Carlsbad Army Airfield preserved in new museum
By ADRIAN HEDDEN | The Carlsbad Current-Argus (Tribune News Service) | Published: May 13, 2017
For the better part of World War II, hundreds of soldiers were trained to fight the Nazis in a remote airfield near the farms and oil wells of Carlsbad.
From southeastern New Mexico they were dispatched to conflicts throughout Europe and Pacific in bomber planes.
When the war was over, many soldiers returned to the states, landing at the Carlsbad Army Airfield before returning to their homes.
Today, city officials are looking to bring the story of the now closed airfield back to life in the very place it started.
An exhibit commemorating the men and women who contributed to the war effort at the airfield celebrated its grand opening Thursday in a ribbon cutting and reception at the Cavern City Air Terminal.
Patsy Jackson-Christopher, the city's director of Culture, Recreation and Community Services, said the story of Carlsbad’s war effort needed to be told.
“There was so much to tell,” she said. “Some of the most significant things that happened in World War II happened here in Carlsbad. We learn and teach people our history so we can better plan for the future and not make the same mistakes.”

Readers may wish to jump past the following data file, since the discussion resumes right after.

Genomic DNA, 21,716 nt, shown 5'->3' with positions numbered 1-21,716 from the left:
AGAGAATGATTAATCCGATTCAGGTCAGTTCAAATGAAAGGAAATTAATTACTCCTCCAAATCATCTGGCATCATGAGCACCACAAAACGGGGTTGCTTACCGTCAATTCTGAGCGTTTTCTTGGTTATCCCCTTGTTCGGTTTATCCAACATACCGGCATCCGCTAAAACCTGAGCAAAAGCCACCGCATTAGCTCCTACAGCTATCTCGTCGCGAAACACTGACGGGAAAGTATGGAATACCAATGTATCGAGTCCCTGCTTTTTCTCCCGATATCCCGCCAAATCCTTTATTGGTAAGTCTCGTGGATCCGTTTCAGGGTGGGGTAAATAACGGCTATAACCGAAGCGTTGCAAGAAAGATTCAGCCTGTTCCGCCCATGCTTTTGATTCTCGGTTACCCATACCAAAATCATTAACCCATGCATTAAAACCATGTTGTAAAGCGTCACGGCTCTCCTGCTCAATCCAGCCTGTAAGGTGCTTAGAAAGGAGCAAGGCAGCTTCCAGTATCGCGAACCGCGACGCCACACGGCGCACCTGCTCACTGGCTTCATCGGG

Jackson-Christopher said Carlsbad’s role in the war is often overlooked by historians. She said the time period is important to understand in the modern era as it significantly informs day-to-day life.
“No one will deny the significance of World War II and how it affects our culture,” she said. “They refer to that generation as the 'Greatest Generation' for good reason. There’s a lot to be learned.”
Training the troops
Local historian and lifelong Carlsbad resident Tom Bemis said that at one point the Carlsbad Army Airfield was the largest precision-bombing training field in the world.
He said up to 197 HE-11 training aircraft were operated at the field, with 26 bombing targets scattered across the Carlsbad area.
It was active as a training center from 1942 until the end of the war in 1945.
Cadets were prepared for a variety of situations in the planes.
Base commander Col. John Ryan, Bemis said, once bragged that he could land a bomb into a pickle barrel.
“It’s what prepared our men for the war in Europe,” Bemis said of the air field. “It really prepared them for whatever happens. They were very versatile.”
Upon returning from the war and landing in Carlsbad, troops often spent months here. Families were reunited, some were started, and Carlsbad became one of the centers of the post-war American middle class.
David Mandel of Nogal, New Mexico, who led the design for the exhibit and contributed research, said after the war Carlsbad became a booming town.
“What intrigued me the most was the number of people who came through here,” Mandel said. “They had a very social life. On weekends, a lot was happening.
"Most of the people that came here had a good time. It was as if someone wanted them to enjoy themselves before going to war. I tried to give a broad view of all that happened here.”
Carlsbad Mayor Dale Janway spoke at the ribbon cutting, certain the exhibit would succeed in raising awareness of the city's military history.
“We could go on and on and talk about Carlsbad’s history,” he said. “But I think the exhibit speaks for itself.”
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